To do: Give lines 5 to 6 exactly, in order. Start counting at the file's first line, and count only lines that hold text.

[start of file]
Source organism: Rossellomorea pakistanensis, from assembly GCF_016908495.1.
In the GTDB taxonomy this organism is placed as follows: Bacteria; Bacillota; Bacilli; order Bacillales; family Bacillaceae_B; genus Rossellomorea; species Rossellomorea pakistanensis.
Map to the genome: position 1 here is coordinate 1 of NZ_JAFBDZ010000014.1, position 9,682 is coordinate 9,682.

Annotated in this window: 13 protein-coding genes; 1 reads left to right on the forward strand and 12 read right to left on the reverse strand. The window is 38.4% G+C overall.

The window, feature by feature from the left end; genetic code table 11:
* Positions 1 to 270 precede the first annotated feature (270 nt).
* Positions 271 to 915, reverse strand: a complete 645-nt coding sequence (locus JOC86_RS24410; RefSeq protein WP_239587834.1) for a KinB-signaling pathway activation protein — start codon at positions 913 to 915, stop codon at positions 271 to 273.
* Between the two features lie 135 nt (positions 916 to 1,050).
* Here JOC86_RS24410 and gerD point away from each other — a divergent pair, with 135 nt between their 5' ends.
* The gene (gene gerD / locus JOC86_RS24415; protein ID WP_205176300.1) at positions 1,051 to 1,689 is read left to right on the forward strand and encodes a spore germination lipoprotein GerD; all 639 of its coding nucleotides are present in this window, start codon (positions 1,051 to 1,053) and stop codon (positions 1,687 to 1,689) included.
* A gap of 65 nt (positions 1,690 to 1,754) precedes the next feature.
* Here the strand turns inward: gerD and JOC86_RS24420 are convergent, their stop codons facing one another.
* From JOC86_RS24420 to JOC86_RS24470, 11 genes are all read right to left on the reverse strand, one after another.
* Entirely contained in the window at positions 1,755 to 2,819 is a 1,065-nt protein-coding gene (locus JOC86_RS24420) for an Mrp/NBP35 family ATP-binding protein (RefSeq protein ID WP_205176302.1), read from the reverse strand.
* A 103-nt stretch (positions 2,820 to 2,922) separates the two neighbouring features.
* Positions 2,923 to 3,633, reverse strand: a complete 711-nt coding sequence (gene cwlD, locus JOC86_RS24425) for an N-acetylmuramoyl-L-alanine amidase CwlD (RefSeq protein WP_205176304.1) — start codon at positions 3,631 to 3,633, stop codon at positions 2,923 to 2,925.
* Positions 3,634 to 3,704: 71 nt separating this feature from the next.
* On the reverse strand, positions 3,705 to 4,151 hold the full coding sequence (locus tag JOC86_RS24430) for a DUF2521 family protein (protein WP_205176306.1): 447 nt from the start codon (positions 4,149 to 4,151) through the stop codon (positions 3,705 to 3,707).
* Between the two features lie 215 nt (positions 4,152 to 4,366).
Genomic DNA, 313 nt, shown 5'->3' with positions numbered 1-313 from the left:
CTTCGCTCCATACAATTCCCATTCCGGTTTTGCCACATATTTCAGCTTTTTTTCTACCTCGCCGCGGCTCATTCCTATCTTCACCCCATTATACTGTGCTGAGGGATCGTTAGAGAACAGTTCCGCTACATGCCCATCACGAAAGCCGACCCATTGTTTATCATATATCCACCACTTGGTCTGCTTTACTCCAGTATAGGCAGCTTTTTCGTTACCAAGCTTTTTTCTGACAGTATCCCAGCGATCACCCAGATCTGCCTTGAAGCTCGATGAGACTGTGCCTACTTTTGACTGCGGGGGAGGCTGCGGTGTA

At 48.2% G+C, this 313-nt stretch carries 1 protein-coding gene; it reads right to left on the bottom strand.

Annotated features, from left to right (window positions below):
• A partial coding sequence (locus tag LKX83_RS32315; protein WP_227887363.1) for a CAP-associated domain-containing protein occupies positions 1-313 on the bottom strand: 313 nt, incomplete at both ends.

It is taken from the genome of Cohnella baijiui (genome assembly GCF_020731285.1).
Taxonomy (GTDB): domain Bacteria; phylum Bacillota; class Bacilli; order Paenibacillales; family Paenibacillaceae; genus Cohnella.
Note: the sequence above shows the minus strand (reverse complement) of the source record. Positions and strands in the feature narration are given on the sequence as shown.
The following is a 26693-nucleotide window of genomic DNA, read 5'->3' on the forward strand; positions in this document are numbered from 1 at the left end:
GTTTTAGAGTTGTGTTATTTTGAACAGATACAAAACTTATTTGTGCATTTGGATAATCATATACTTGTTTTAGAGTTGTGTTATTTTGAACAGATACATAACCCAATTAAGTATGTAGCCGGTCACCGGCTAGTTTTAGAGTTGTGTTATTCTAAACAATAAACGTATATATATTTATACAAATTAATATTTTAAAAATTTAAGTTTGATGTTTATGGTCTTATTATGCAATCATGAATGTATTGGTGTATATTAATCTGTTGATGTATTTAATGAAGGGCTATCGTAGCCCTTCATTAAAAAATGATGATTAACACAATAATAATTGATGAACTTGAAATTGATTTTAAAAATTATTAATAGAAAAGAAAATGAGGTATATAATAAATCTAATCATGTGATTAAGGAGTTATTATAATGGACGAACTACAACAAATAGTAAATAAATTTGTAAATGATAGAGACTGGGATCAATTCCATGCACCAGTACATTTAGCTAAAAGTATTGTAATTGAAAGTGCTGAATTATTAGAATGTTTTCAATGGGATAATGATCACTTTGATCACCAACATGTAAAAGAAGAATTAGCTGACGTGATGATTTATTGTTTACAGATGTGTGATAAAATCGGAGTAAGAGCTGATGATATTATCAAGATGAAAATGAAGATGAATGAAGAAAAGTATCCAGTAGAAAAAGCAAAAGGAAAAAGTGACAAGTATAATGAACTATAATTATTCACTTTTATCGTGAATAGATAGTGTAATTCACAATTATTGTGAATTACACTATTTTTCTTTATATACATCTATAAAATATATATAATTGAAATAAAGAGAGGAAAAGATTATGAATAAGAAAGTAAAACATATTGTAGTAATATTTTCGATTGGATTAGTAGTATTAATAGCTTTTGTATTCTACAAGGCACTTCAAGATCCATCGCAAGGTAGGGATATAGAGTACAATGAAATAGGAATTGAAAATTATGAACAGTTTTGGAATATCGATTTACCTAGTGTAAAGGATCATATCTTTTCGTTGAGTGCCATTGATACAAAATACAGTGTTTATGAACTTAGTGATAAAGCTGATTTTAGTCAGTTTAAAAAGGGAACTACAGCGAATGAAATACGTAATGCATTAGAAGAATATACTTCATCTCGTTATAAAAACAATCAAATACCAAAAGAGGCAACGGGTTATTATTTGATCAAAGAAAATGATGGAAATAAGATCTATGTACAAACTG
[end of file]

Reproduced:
The window, feature by feature from the left end; genetic code table 11:
* Positions 1 to 270 precede the first annotated feature (270 nt).